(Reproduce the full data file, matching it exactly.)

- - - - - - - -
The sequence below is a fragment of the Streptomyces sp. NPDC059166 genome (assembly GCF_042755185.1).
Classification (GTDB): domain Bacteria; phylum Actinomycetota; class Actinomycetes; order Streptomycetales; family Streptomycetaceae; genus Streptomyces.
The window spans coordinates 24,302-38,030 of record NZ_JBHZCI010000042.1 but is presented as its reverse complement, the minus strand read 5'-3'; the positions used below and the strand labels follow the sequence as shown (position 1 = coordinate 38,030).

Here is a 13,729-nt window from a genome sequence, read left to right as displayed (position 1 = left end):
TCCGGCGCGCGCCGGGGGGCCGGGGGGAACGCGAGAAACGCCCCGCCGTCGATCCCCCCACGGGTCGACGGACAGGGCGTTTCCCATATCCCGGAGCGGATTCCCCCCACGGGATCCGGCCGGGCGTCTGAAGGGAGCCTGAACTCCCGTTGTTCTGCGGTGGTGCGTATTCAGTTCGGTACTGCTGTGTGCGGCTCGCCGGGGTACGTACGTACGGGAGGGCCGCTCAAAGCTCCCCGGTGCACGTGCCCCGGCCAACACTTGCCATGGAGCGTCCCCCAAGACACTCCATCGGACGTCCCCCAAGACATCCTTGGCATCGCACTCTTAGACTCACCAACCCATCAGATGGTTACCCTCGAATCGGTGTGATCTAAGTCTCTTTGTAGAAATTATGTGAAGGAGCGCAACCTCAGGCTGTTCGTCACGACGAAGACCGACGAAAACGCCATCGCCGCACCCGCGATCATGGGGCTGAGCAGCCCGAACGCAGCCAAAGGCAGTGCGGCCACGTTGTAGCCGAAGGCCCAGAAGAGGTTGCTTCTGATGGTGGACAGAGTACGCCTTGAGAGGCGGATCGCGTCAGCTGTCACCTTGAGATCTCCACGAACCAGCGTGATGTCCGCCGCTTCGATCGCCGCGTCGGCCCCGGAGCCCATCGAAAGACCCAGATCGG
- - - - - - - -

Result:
The sequence below is a fragment of the Streptomyces sp. NPDC059166 genome (assembly GCF_042755185.1).
Classification (GTDB): domain Bacteria; phylum Actinomycetota; class Actinomycetes; order Streptomycetales; family Streptomycetaceae; genus Streptomyces.
The window spans coordinates 24,302-38,030 of record NZ_JBHZCI010000042.1 but is presented as its reverse complement, the minus strand read 5'-3'; the positions used below and the strand labels follow the sequence as shown (position 1 = coordinate 38,030).

Here is a 13,729-nt window from a genome sequence, read left to right as displayed (position 1 = left end):
TCCGGCGCGCGCCGGGGGGCCGGGGGGAACGCGAGAAACGCCCCGCCGTCGATCCCCCCACGGGTCGACGGACAGGGCGTTTCCCATATCCCGGAGCGGATTCCCCCCACGGGATCCGGCCGGGCGTCTGAAGGGAGCCTGAACTCCCGTTGTTCTGCGGTGGTGCGTATTCAGTTCGGTACTGCTGTGTGCGGCTCGCCGGGGTACGTACGTACGGGAGGGCCGCTCAAAGCTCCCCGGTGCACGTGCCCCGGCCAACACTTGCCATGGAGCGTCCCCCAAGACACTCCATCGGACGTCCCCCAAGACATCCTTGGCATCGCACTCTTAGACTCACCAACCCATCAGATGGTTACCCTCGAATCGGTGTGATCTAAGTCTCTTTGTAGAAATTATGTGAAGGAGCGCAACCTCAGGCTGTTCGTCACGACGAAGACCGACGAAAACGCCATCGCCGCACCCGCGATCATGGGGCTGAGCAGCCCGAACGCAGCCAAAGGCAGTGCGGCCACGTTGTAGCCGAAGGCCCAGAAGAGGTTGCTTCTGATGGTGGACAGAGTACGCCTTGAGAGGCGGATCGCGTCAGCTGTCACCTTGAGATCTCCACGAACCAGCGTGATGTCCGCCGCTTCGATCGCCGCGTCGGCCCCGGAGCCCATCGAAAGACCCAGATCGG